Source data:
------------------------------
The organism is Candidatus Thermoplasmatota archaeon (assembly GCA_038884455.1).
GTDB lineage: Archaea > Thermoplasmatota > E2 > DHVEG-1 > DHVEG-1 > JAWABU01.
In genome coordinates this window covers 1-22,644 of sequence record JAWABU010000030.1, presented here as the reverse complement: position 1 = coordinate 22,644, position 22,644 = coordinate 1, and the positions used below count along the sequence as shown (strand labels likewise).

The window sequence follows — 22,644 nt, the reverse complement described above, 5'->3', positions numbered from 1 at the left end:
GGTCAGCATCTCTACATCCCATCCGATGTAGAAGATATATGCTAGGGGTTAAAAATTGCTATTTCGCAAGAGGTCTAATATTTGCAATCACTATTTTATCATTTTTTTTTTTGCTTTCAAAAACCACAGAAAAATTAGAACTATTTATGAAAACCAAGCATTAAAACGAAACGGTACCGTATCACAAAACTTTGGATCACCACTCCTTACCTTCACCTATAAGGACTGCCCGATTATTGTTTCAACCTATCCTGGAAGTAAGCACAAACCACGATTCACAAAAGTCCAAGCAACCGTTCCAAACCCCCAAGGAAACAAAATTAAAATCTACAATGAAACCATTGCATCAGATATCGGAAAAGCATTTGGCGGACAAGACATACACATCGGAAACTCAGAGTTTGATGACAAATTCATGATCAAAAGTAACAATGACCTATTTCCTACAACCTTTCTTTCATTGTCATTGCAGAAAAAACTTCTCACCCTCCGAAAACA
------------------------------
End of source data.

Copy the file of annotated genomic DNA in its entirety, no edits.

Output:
The organism is Candidatus Thermoplasmatota archaeon (assembly GCA_038884455.1).
GTDB lineage: Archaea > Thermoplasmatota > E2 > DHVEG-1 > DHVEG-1 > JAWABU01.
In genome coordinates this window covers 1-22,644 of sequence record JAWABU010000030.1, presented here as the reverse complement: position 1 = coordinate 22,644, position 22,644 = coordinate 1, and the positions used below count along the sequence as shown (strand labels likewise).

The window sequence follows — 22,644 nt, the reverse complement described above, 5'->3', positions numbered from 1 at the left end:
GGTCAGCATCTCTACATCCCATCCGATGTAGAAGATATATGCTAGGGGTTAAAAATTGCTATTTCGCAAGAGGTCTAATATTTGCAATCACTATTTTATCATTTTTTTTTTTGCTTTCAAAAACCACAGAAAAATTAGAACTATTTATGAAAACCAAGCATTAAAACGAAACGGTACCGTATCACAAAACTTTGGATCACCACTCCTTACCTTCACCTATAAGGACTGCCCGATTATTGTTTCAACCTATCCTGGAAGTAAGCACAAACCACGATTCACAAAAGTCCAAGCAACCGTTCCAAACCCCCAAGGAAACAAAATTAAAATCTACAATGAAACCATTGCATCAGATATCGGAAAAGCATTTGGCGGACAAGACATACACATCGGAAACTCAGAGTTTGATGACAAATTCATGATCAAAAGTAACAATGACCTATTTCCTACAACCTTTCTTTCATTGTCATTGCAGAAAAAACTTCTCACCCTCCGAAAACA